Some people just aren’t financially savvy. Instead of calling an expert for investment advice, they try to figure it out on their own. This is never a good idea. See below for the most common investment mistakes to avoid. Learn from others’ failures and don’t fall into these traps!
1. Buy/Sell Decisions Based on Emotions
Many people get caught up in emotions when they’re making investment decisions. Never make financial decisions based on your emotions. Instead, make decisions based on logic. Come up with a solid plan and stick to it.
Remember when Trump was running for President and we were told if he won the election there would be a massive sell-off in the market? And remember what happened when he won? That’s right. The sell-off never happened. In fact, if you didn’t succumb to your emotions and sell, then over the last two years you’ve seen a return upwards of 15 percent on an annualized basis. But if you sold off, then you’d have a third less money than you would have if you didn’t sell. The lesson — make investment decisions based on logic, not on your emotions.
2. Trying to Time the Market
Sometimes people think they can time the market, meaning they buy and sell stocks based on expected price fluctuations. Take the real-life example of the president of a bank who got out of the market before the 2009 great recession. While he made the right decision to sell off before the market crashed, he never reinvested to reap the benefits of the uptrend. You may be able to time it right once, but it’s likely you’ll make a mistake in the long term. Ninety-nine percent of the time you’re going to lose money!
Oppenheimer, a large financial services company, has a commercial featuring a polar bear hanging out on the ice not doing anything. The commercial’s point is that sometimes the best investment decision is not to do anything. Other strategies include re-balancing your portfolio or investing according to your risk and time frame. But don’t try to time the market.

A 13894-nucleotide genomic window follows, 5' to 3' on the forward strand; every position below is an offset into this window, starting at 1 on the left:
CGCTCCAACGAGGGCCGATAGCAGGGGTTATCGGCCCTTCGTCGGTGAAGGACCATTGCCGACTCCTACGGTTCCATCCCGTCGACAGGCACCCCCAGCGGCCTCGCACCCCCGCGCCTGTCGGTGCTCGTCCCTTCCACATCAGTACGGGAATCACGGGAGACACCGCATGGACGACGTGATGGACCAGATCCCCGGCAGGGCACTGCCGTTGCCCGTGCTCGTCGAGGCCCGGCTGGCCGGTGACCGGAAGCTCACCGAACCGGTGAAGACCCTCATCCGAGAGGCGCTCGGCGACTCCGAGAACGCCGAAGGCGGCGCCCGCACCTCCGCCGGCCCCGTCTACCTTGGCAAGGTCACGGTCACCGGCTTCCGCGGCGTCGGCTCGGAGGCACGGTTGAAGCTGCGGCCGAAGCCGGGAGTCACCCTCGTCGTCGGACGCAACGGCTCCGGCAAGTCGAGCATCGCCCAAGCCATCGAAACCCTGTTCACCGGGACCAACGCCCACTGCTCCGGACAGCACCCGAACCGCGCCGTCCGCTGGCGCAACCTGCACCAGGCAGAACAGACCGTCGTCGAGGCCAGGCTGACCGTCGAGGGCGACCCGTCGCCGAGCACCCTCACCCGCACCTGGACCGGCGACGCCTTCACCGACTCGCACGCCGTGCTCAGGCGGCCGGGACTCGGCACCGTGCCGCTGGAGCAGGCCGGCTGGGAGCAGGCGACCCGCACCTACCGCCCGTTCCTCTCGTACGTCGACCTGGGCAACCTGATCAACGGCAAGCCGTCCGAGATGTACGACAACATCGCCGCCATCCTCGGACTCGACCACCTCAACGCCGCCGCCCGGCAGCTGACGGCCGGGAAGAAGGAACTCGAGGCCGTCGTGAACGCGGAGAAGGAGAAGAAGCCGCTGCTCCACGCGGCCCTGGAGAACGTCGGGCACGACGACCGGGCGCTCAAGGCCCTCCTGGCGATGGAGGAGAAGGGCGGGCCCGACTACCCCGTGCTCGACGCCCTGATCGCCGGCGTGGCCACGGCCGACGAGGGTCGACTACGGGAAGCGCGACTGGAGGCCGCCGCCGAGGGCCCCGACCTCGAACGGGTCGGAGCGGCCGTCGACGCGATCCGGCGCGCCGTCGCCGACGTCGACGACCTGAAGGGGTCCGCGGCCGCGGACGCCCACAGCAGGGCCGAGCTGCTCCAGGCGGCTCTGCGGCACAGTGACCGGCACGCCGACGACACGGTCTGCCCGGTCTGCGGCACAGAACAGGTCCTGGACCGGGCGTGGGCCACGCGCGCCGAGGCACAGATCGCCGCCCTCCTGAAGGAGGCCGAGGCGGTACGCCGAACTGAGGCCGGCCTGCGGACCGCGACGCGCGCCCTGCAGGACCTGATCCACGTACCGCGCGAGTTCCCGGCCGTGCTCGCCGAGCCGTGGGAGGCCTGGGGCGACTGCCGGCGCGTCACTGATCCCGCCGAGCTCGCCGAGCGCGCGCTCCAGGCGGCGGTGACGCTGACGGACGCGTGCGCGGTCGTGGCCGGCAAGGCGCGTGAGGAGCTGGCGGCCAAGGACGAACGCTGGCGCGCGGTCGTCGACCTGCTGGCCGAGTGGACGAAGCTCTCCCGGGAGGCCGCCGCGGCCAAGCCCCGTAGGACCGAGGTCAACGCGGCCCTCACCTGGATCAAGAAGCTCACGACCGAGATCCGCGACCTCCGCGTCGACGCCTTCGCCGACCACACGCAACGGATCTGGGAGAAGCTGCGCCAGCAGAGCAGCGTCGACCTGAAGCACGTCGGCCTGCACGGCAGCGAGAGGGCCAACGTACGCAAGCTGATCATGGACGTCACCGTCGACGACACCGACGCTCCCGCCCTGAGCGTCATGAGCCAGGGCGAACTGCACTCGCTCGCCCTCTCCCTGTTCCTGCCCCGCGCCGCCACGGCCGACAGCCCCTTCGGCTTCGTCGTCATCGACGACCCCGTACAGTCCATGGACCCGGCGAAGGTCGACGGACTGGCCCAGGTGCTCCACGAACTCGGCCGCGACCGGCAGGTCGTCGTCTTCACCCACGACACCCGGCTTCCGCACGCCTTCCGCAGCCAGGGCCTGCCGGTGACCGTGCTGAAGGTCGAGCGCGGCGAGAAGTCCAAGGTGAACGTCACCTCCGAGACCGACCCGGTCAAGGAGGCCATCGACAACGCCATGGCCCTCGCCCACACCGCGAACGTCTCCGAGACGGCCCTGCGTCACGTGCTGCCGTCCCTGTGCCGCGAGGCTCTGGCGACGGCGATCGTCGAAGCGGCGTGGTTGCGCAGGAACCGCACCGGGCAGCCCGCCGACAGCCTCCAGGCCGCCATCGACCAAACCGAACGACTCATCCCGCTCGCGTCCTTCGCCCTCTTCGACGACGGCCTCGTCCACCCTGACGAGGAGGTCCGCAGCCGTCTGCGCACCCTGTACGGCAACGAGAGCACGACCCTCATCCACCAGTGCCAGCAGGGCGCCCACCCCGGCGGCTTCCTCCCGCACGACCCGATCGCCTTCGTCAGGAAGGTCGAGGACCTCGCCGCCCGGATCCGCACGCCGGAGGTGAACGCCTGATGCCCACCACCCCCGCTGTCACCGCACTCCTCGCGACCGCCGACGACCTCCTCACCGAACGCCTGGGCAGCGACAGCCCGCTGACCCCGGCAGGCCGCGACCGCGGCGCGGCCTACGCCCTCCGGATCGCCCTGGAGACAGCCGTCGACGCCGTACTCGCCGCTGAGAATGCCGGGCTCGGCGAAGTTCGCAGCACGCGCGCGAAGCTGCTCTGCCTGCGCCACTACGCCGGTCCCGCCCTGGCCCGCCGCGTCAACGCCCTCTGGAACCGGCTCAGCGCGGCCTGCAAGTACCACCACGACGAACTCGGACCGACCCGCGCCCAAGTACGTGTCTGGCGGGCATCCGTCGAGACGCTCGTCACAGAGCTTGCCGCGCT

3. Being Too Aggressive or Too Conservative
Most people don’t have a good understanding of risk. Let’s say you want to buy a house in a year. It’s too risky to invest your down payment in the stock market now and hope it’s still there when you’re ready to buy the house. On the flip side, an example of being too conservative is a forty-year-old who has 100 percent of his/her money invested in a money market inside a 401(k). Instead, you must work with an expert and develop with a reasonable strategy for your time frames.
4. Not Having a Clear Investment Strategy
It’s important to have a clear strategy before investing your money in the market. Your investment strategy should consider your goals, resources, and time frames. Additionally, when you’re setting up your asset allocation, take something simple like the ratio of stocks to bonds, remain consistent and stay with the ratio. Don’t start fluctuating because you think the market is going take a turn. Instead, start with a solid asset allocation strategy based on upon good, fundamental considerations such as resources, time frames, and your personal risk tolerance. Then don’t deviate from this strategy.
5. Looking at Investment Portfolios Too Often
Some people obsessively monitor their investment portfolios, which leads to excessive adjustments. Don’t fall into this trap, as you’ll likely lose money. Additionally, this practice creates unwanted stress. There’s a difference between casually observing versus micromanaging your investments. Don’t forget the Oppenheimer polar bear who casually hangs out on the ice, not really doing much of anything.
Now that you know the five most common investment mistakes, make an effort to avoid them! To get more information on this, listen to our podcast below.